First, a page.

Ideally, he said, faculty members would have their students read the first four sections and then the handful of articles from the field guide that are most relevant to their assigned project.
The field guide is one area Caulfield would like to expand in future editions. He would also like to add more activities.
Users of the book can add their feedback to the book using Hypothes.is, which enables any readers with a Hypothes.is account to comment on or annotate the book. Caulfield said this mechanism is best utilized as part of a specific request for feedback from a particular group rather than for seeking casual feedback from anyone.
Adopters of the textbook come from WSU and the many other institutions that participate in the Digipo project, through which students fact-check or comment to add context to news stories from various social streams, as well as others who’ve learned of the book and adopted it.
Caulfield said he is surprised by the degree to which the book spread into classroom use. He emails Digipo participants to let them know when the book and updates are available, but mainly thinks the book has spread through word of mouth as well as through librarians and library guides.
“One of the vectors through which it has spread has been the library community, which has been very generous in promoting the book.”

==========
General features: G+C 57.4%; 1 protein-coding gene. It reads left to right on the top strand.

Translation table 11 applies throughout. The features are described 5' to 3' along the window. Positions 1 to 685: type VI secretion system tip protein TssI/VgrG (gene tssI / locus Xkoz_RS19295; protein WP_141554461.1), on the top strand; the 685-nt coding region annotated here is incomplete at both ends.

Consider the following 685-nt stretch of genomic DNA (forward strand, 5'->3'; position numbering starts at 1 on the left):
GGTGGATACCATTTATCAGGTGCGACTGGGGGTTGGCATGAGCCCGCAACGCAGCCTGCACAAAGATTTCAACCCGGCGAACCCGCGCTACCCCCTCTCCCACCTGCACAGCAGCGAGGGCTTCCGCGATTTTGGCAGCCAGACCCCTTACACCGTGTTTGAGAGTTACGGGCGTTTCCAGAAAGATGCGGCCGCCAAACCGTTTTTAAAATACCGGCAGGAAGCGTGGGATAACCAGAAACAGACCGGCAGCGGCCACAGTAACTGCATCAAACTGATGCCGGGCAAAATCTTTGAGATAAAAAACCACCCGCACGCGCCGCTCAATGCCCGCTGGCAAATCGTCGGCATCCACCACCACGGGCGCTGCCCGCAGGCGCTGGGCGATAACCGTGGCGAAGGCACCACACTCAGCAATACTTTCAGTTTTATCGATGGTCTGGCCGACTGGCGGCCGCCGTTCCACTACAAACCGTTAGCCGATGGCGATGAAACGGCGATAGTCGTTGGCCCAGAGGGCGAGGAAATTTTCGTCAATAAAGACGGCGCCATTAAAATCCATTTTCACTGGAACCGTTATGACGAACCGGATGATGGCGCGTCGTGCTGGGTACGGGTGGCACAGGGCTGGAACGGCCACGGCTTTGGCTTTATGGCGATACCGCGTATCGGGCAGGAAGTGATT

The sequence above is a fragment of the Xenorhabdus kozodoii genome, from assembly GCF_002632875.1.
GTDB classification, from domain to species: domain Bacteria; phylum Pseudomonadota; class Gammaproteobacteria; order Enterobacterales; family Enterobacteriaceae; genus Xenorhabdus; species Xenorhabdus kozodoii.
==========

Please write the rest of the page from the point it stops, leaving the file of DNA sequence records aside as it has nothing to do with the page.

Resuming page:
When building the book, Caulfield appreciated the similarities to WordPress (which Pressbooks is based on) in the Pressbooks interface, along with the ability to embed videos in the web book and also the home page for the web book, which he said has helped to market the book.
“The look of the front page where the table of contents is right there has been very useful to people to whom I’ve sent the book. They’re coming to the book and they’re trying to quickly get a sense of whether this is a good fit for what they do. The way that faculty do that around the world is to scan the table of contents.”
He said one thing he would like to see in the future is the ability to better flag additional chapters he would like to add in the future to supplement the core of the content set apart from the flow of the book, in a way that does not make the overall book appear unfinished.
In addition, the way Pressbooks displays the content license (which Caulfield intended to be CC BY in this case) was not intuitive. (We’ve helped to fix this and have made further improvements to this functionality since!)
Caulfield said he is surprised at the degree to which the book has impacted him professionally.
“There’s a lot of different vectors through which I’ve had influence on the way people teach this stuff, and some of those have been quite successful,” said Caulfield, who’s received his share of press in prominent media outlets. “This textbook has really outdone them all in terms of the broad impact.”
It’s great to be quoted in mass media or to present at major conferences, he said, but that’s not effective if people don’t have a clear guide on what to do next. “Whereas with this, I get an email a week from somebody who thanks me for the book, and lets me know they have already integrated it into their teaching.”
The book has developed a life of its own, Caulfield said.
“I haven’t been that great a steward or promoter of this book since it’s been up there,” he said. “I put in the initial effort, and it’s been on autopilot for months, and yet it’s still attracting new users. That’s not a pattern of impact I see in other areas. There’s something about a book in a central location that just goes really well with word-of-mouth promotion.”